It’s always still the Schoolyard

Trying to prove to the bully you are not what his taunts describe, on the presumption that he will finally admit, “You know, you’re right. I’m sorry. You’re really not a _____.”
Cornered by logic, the garbage person – receiving constant affirmation from otherwise ‘neutral’ observers and aficionados alike – finally relents? He wouldn’t know how, he would lose all credibility because the bullying is his only reliable trait. The challenge to not enjoy his taunts on the playground is especially difficult for people like us. We’re as depraved and morally listless as he, he just has no qualms or shame in providing us the rage we need to sustain him. Circle, and vicious as it gets.

Because we have some better idea of ourselves – standards, values, whatever words we use to signal we know and are better. We grow taller but we don’t grow up. Hatred and contempt are strong collective experiences, especially when the bully provides the cover. It’s as though he is ‘taking the bullet’ [which he would never], getting the flack, wearing his vileness like a badge instead of us. He’s the one, and we’d never do that, be like him, though it is the tacit support that bleeds us like a mortal wound.

And what of the focus of the harassment and intimidation that is so alluring, how to fight back?

The question is, are you ready to fight back? Addressing his smears head-on creates the potential for greater vulnerability; you’ve provided credence, confirmed the weakness to which the bully re-commits himself and his acolytes to torment and its enjoyment. Standing up and pushing back is a dirty, ugly business and you will get dirtied and come out at least a little uglier but the bully knows no other language. There is dignity in ignoring the taunts, but this also requires massive courage and stamina. Something is still going to be in your way. Was it always there? Mmm. I think that’s enough for today’s session.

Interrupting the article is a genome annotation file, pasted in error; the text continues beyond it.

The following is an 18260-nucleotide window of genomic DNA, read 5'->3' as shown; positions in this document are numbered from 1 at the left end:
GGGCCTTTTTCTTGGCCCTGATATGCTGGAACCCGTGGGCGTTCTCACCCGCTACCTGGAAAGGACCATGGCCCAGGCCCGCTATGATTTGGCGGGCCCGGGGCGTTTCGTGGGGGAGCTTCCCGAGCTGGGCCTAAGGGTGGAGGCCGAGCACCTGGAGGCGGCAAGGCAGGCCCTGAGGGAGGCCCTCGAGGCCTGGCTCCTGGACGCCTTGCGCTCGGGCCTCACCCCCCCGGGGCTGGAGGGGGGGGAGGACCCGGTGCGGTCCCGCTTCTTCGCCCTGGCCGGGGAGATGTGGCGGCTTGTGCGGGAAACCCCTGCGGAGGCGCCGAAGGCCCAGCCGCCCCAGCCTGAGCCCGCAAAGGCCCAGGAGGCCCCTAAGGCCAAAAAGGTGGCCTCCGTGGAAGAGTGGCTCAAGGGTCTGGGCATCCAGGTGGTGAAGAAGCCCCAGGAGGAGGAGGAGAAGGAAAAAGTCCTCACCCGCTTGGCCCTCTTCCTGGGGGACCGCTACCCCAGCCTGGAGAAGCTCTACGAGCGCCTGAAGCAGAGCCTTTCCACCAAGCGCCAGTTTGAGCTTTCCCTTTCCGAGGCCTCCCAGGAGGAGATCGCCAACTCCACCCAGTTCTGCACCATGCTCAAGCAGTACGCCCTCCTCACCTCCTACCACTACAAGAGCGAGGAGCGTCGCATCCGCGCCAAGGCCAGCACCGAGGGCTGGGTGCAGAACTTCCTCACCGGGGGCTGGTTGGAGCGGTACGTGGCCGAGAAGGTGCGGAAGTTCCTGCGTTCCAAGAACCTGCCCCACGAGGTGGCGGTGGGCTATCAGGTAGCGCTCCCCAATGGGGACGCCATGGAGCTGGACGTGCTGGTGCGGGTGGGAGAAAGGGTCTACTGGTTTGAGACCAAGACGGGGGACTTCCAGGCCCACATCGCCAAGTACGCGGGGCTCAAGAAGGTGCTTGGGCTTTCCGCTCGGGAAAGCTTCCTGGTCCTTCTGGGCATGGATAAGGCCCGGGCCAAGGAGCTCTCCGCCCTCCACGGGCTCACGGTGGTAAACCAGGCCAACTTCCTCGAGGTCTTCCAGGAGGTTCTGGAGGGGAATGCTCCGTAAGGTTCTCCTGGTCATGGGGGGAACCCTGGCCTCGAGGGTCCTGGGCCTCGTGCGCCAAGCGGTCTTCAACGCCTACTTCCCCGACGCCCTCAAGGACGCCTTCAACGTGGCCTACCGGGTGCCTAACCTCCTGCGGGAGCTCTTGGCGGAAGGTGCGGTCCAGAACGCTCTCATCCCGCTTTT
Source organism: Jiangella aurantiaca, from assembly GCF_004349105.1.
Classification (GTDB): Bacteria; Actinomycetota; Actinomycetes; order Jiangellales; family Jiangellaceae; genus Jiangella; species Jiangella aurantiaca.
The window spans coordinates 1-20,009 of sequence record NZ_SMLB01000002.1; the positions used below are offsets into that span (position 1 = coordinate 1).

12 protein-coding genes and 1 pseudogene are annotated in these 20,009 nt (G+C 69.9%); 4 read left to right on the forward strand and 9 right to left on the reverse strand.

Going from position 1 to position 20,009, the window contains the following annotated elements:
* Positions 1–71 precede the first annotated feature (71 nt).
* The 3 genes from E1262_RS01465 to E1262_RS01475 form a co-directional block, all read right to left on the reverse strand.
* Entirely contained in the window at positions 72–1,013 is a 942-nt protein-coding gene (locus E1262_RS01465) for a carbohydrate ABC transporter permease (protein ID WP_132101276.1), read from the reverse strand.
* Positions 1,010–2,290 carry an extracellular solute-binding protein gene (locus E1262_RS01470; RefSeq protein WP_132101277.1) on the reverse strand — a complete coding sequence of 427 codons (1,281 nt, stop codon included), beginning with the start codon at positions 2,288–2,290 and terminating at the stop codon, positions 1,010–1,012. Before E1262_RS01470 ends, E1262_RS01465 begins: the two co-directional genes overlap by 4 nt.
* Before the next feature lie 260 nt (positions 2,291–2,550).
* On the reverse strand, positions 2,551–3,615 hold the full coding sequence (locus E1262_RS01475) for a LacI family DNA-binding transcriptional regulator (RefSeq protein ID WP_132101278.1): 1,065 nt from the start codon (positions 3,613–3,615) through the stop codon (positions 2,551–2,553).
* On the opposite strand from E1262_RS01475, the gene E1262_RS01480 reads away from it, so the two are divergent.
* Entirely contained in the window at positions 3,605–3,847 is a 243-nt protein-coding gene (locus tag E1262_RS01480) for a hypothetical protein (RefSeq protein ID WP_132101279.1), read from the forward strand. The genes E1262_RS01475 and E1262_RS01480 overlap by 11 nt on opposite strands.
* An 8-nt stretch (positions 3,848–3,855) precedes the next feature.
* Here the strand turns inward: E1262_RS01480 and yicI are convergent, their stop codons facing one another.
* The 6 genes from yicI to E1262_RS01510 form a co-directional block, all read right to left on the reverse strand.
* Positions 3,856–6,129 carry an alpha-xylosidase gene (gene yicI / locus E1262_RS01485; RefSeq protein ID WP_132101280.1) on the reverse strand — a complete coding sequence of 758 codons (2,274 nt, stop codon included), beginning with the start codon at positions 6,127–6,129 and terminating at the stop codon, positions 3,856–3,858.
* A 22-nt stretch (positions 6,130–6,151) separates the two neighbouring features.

What does (a) Green (card) mean?

Do you know any illegal immigrants? Your kids go to school with their kids. And if they don’t, well I think this begins to explain a great deal of the antipathy expressed toward them and their fates. Reminder: They = We.

A local situation came up over dinner a couple of nights ago and I had to (try to) explain to les enfants vertes the whys and hows of said situation. A  bright, local girl who had excelled in school and won the notice of several teachers along the way had gained attention again because she, now a h.s. graduate, was cleaning houses for a living instead of going to college. Some of these teachers are my kids teachers now, so we’re all increasing cognizant of the situation. And now the kids know, too, that some of their friends at school will, upon gradation, not be availed to entry – much less any financial aid that would make it possible – to continue their education, to continue on any path they may have devised under the strain of all the pressure to success we put them under. These kids will be, in fact, consigned to a future of menial labor, inconsistent and under-employment and less overall income (and tax contributions) than their classmates, all because someone who brought them to this country was undocumented.

Suddenly, I’m having a conversation with my kids about birthright citizenship and why it is crucially important to be that country that people want to come to, want to bring their kids to, want to sneak into, if necessary, and become a part of… I was suddenly defending the nobility of a country – a country that would and does force some of its own school children into that situation that started the conversation.

There are all flavors of examples of this kind of exclusion going on – NPR just this morning. Whether its anti-Islamism or don’t-take-our-jobs hysteria, nothing is more pernicious than the proclivity to cut off access to the future that runs through this country. Hint: Future arrives anyway.